Regulators, mutual fund company OK settlement

Friday, February 6, 2004

BOSTON -- The company credited with inventing the mutual fund 80 years ago was formally swept up in the improper fund trading scandal Thursday, as Massachusetts Financial Services agreed to relinquish $350 million in a deal that also forced out two top executives. Under the settlement reached with the Securities and Exchange Commission, MFS chief executive John Ballen and president and chief investment officer Kevin Parke were barred from certain types of jobs in the fund industry for three years. The men will also have to pay $300,000 each -- $250,000 in penalties and $50,000 in restitution -- out of their own pockets.

State regulators in New York and New Hampshire were also party to the settlement, which calls for MFS to pay $175 million in restitution to investors and $50 million in penalties. MFS will also lower fees by $125 million over the next five years.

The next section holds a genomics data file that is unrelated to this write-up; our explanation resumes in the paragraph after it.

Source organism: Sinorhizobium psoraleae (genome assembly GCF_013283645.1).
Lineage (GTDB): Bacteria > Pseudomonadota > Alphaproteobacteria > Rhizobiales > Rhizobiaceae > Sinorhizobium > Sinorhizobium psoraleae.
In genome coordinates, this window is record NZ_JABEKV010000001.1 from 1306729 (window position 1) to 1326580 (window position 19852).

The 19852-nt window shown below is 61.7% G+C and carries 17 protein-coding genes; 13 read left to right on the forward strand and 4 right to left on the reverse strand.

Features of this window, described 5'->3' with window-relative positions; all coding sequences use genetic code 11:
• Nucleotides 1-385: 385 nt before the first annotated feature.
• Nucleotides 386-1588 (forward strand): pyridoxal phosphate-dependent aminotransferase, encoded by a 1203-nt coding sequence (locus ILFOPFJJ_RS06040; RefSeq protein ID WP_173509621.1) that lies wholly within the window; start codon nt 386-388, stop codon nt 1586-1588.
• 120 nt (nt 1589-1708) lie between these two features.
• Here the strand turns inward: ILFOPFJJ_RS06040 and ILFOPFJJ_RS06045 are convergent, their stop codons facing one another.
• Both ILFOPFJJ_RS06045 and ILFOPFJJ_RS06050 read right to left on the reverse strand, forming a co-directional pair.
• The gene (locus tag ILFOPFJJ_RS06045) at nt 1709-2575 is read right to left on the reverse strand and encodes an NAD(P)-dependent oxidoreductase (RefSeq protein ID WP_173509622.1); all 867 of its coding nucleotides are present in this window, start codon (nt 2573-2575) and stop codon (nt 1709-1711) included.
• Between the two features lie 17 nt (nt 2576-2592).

MFS had no immediate comment on the settlement.

MFS is the latest mutual fund company to settle with regulators in the scandal that has swept the $7 trillion industry and resulted in investigations of dozens of fund companies.

It is the nation's No. 11 fund company, with about $140 billion under management, and operates what some consider the oldest mutual fund: the Massachusetts Investor Trust, introduced in 1924.

The settlement with MFS is smaller than the one reached in December with Alliance Capital Management, which included $600 million in fines, restitution and fee reductions, but the suspensions of such high-ranking officials will make this settlement among the most serious enforcement actions yet in the scandal. Top executives at such firms as Pilgrim Baxter and Putnam Investments have lost their jobs, but not directly at the insistence of the SEC.

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